Mabel Fairbanks

In 1977, Mabel Fairbanks was the first African American inducted into the U.S. Figure Skating Hall of Fame. After watching a Sonja Henje movie, she became enthralled with figure skating. Bargaining for a pair of skates two sizes too large in a pawnshop, Mabel illustrated the perseverance and determination which were to become the hallmarks of her life. She stuffed the skates with cotton; gained her balance by walking up and down the stairs in her building; and a 6 foot by 6 foot makeshift rink was constructed in her room by her uncle using tin, wood and dry ice.

When she ventured to the local ice rink, she was denied entry. She continued to hone her skills while returning to the rink repeatedly. Her persistence paid off: the manager finally relented and the rest, as we say, is black history.

She developed into a formidable figure skater but she was barred from joining any figure skating clubs, which was the route to official competition. She also attempted to join ice shows but she was not allowed. Eventually, she traveled with ice shows to the West Indies and Mexico, with the knowledge that "they needed someone to skate in dark countries." Needless to say, she wowed her audiences with her spins and jumps. On her return to Los Angeles, the racial situation remained unchanged, and she continued to perform at nightclubs such as Ciro's and other local showrooms.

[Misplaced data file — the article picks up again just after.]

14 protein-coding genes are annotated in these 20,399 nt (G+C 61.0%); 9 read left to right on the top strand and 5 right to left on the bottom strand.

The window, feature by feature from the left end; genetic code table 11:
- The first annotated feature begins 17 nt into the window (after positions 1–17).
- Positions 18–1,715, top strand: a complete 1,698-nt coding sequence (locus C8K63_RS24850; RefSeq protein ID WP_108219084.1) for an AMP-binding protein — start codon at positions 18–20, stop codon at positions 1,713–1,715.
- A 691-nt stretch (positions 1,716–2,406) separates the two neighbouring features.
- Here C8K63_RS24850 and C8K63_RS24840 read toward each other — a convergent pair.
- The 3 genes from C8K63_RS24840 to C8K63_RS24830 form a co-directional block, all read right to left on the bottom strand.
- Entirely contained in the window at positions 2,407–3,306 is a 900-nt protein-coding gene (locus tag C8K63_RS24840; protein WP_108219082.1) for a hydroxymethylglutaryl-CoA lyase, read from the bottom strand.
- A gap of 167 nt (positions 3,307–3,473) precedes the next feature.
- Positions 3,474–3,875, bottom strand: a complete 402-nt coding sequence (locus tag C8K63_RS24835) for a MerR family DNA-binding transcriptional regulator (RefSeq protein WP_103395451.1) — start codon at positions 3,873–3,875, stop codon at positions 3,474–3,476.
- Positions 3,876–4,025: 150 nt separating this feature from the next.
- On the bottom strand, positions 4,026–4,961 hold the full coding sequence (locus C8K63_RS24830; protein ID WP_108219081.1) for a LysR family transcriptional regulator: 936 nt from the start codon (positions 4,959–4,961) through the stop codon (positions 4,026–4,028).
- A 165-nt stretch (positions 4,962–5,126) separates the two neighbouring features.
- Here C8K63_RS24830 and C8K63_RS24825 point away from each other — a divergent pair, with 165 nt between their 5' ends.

After her pro years passed her by, she became a teacher and coach, giving free lessons to those who could not afford to pay. She coached the first African American to win a national title (Atoy Wilson, 1966), and the first African Americans to win the national pairs title (Richard Ewell and Michelle McCladdie, 1972). Included among her students were some of the sport's luminaries such as Kristi Yamaguchi, Tiffany Chin, Rudy Galindo, and a young Scott Hamilton. Her knowledge and insight led to the unlikely pairing of Tai Babilonia and Randy Gardner, which resulted in this duo winning five national titles and the world championship.

Despite her skills and talent, she was never allowed to take part in official competition. Her tenacity and love for the sport gave her supreme satisfaction as she reflected: "If I had been allowed to go to the Olympics or Ice Capades like I wanted to then, I may not have helped other blacks like I did, and coached such wonderful skaters, and I think all that has been just as important and meaningful."

No jumps were named after her such as the Lutz (as in Alois Lutz) and the Salchow (as in Ulrich Salchow). Her spins—where you extend your leg back and above your head and another where you hold your leg straight up—which are commonplace today were dismissed as "spin variations." Yet she spun around and jumped over the obstacles that racism placed in her way.
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